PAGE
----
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Meaningful Student Involvement through Learning Design

Creating powerful, practical and effective learning opportunities should the goal of every educator committed to increasing student power. When students have voice, authority, and take action to improve in learning, they find meaning in what they’re doing. Working to build student commitment to community, democracy and education requires Meaningful Student Involvement in learning.

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Learning design should happens before education happens in schools. While it cannot and should not capture every single part of the educative process, learning design should consider several important elements. Each of these can affect Meaningful Student Involvement, and can be affected by Meaningful Student Involvement.

Elements of Learning Design

Ensuring that Meaningful Student Involvement in Learning happens requires engaging students as learning designers.
Ensuring that Meaningful Student Involvement in Learning happens requires engaging students as learning designers.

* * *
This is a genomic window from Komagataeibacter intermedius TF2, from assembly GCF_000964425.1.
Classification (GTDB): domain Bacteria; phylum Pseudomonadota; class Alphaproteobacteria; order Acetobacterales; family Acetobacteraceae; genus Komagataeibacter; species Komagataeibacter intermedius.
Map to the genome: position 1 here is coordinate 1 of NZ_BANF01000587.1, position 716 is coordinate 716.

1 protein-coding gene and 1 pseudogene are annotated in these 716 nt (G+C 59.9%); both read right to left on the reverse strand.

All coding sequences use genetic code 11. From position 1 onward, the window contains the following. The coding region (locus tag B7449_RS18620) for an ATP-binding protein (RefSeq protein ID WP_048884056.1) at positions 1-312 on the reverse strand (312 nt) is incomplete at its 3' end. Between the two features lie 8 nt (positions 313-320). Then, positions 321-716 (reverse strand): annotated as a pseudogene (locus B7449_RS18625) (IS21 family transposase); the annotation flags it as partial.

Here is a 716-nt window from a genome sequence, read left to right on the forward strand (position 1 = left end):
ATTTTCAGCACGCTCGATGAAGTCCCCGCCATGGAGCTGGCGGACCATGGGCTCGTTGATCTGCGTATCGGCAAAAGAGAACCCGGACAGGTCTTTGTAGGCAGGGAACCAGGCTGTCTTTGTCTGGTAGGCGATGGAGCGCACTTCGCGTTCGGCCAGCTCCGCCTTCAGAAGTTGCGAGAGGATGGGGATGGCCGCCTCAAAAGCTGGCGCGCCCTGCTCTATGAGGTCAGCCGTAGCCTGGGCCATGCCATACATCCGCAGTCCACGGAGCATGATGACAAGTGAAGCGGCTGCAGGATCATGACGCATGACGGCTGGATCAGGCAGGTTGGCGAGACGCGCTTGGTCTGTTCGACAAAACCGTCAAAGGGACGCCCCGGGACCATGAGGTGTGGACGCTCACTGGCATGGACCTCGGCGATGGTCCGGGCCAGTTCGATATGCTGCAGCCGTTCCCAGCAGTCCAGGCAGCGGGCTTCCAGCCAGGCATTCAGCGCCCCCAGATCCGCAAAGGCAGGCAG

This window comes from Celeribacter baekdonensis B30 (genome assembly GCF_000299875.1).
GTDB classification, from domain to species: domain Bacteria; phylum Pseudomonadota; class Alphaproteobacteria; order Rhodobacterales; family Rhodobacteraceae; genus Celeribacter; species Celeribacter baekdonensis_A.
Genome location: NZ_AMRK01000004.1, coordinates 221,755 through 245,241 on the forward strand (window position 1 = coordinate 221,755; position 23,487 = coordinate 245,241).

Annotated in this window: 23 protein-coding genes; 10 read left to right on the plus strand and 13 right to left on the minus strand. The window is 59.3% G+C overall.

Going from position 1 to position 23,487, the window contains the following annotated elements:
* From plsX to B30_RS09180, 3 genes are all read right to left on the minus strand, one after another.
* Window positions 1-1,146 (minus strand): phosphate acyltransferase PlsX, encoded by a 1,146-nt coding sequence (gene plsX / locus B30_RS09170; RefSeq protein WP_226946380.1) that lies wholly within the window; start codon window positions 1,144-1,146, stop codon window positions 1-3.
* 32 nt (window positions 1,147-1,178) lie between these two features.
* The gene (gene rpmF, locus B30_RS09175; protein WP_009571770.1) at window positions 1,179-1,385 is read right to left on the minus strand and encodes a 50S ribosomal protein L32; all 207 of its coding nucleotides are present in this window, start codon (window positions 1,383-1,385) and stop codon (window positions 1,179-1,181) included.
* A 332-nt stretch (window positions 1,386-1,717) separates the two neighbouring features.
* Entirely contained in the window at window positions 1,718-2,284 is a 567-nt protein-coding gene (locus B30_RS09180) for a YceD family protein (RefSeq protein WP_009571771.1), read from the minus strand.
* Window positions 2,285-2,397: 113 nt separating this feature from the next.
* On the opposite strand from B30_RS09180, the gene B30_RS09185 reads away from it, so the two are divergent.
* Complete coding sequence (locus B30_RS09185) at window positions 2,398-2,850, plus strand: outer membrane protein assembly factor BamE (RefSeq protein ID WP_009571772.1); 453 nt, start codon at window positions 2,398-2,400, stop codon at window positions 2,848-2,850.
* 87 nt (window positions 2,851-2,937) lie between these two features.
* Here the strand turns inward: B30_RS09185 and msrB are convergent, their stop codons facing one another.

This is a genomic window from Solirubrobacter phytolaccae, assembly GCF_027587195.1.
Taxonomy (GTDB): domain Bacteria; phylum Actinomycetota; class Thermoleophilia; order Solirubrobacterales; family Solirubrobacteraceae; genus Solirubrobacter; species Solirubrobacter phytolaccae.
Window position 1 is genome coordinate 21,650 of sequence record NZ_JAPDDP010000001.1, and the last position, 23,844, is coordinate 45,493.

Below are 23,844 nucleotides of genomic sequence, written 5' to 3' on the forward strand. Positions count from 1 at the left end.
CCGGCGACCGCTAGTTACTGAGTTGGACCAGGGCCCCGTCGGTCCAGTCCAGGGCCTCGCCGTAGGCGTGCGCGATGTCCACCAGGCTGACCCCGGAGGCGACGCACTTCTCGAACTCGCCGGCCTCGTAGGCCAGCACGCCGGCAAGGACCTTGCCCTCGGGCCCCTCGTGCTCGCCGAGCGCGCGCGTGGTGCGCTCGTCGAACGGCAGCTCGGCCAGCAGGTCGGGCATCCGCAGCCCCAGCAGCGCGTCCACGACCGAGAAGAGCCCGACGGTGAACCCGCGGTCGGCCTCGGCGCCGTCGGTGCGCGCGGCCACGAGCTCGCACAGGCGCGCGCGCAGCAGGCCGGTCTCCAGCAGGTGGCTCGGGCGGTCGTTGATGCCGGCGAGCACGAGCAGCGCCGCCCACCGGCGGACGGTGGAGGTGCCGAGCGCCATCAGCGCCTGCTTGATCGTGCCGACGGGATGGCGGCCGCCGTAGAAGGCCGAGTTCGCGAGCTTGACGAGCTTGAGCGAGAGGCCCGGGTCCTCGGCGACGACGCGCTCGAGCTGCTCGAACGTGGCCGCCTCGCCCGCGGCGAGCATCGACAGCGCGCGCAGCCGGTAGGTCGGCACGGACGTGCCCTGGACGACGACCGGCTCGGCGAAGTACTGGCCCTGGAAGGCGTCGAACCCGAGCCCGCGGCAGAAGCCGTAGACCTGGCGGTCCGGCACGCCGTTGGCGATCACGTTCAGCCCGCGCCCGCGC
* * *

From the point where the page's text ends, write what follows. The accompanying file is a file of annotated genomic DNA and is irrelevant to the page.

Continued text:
Designing learning includes deciding what you’re going to teach, how you’re going to teach it, who is going to teach, and what the outcomes are going to be. Educators call this learning design.

Meaningful student involvement in learning design can center on infusing the Cycle of Student Engagement into whatever activity you’re facilitating. You can learn about the Cycle here »

When you’re considering meaningfully involving students in designing learning, you might start with authorizing them to take action by introducing the learning to them. To do this, you can share with students why they are learning a specific topic. Teach them about engagement styles and teaching habits, and ask them what the best possible ways there are to learn specific materials. Show them primary materials, tools, timelines, deadlines, related topics, and specific deliverables from the learning.

Teach students that the way learning is designed affects all learners both positively and otherwise. Encourage them to ask critical questions and share their authentic responses. Ultimately, show them how their perspectives on learning an issue are informed by the ways that issue is taught both within and outside of the classroom, and that all learning extends far beyond the classroom walls. This is Meaningful Student Involvement in learning design.

Examples from SoundOut

For almost 20 years, our SoundOut program has been working with K-12 educators across the US to promote Meaningful Student Involvement in learning design. Here are some examples we’ve collected from our work and research in the field:

Help Is Available!

If you’d like to learn more, including technical assistance or professional development for Meaningful Student Involvement through learning design, contact me today!

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Adam F.C. Fletcher is available to consult, speak, and write.